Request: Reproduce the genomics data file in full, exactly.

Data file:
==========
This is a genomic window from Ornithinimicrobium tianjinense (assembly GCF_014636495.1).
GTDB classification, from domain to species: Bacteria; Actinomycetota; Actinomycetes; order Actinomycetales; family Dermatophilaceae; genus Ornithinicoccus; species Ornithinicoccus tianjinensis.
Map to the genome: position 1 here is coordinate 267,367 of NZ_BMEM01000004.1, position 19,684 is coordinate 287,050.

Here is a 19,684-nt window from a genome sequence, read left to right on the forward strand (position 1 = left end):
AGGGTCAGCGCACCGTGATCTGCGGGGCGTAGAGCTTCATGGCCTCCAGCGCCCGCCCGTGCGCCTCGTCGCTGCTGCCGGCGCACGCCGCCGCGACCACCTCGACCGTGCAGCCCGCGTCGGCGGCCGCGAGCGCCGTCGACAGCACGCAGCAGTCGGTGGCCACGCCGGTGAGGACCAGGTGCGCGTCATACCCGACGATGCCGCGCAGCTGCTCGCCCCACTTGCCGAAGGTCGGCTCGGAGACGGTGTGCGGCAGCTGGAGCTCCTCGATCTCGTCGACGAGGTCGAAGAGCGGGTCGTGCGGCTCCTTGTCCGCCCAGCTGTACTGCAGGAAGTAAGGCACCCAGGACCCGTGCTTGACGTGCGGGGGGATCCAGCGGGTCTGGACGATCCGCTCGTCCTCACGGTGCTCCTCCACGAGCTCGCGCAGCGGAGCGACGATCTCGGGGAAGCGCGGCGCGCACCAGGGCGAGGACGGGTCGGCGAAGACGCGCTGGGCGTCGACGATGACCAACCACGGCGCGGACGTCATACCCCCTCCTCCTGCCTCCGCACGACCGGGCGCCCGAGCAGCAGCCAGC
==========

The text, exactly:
This is a genomic window from Ornithinimicrobium tianjinense (assembly GCF_014636495.1).
GTDB classification, from domain to species: Bacteria; Actinomycetota; Actinomycetes; order Actinomycetales; family Dermatophilaceae; genus Ornithinicoccus; species Ornithinicoccus tianjinensis.
Map to the genome: position 1 here is coordinate 267,367 of NZ_BMEM01000004.1, position 19,684 is coordinate 287,050.

Here is a 19,684-nt window from a genome sequence, read left to right on the forward strand (position 1 = left end):
AGGGTCAGCGCACCGTGATCTGCGGGGCGTAGAGCTTCATGGCCTCCAGCGCCCGCCCGTGCGCCTCGTCGCTGCTGCCGGCGCACGCCGCCGCGACCACCTCGACCGTGCAGCCCGCGTCGGCGGCCGCGAGCGCCGTCGACAGCACGCAGCAGTCGGTGGCCACGCCGGTGAGGACCAGGTGCGCGTCATACCCGACGATGCCGCGCAGCTGCTCGCCCCACTTGCCGAAGGTCGGCTCGGAGACGGTGTGCGGCAGCTGGAGCTCCTCGATCTCGTCGACGAGGTCGAAGAGCGGGTCGTGCGGCTCCTTGTCCGCCCAGCTGTACTGCAGGAAGTAAGGCACCCAGGACCCGTGCTTGACGTGCGGGGGGATCCAGCGGGTCTGGACGATCCGCTCGTCCTCACGGTGCTCCTCCACGAGCTCGCGCAGCGGAGCGACGATCTCGGGGAAGCGCGGCGCGCACCAGGGCGAGGACGGGTCGGCGAAGACGCGCTGGGCGTCGACGATGACCAACCACGGCGCGGACGTCATACCCCCTCCTCCTGCCTCCGCACGACCGGGCGCCCGAGCAGCAGCCAGC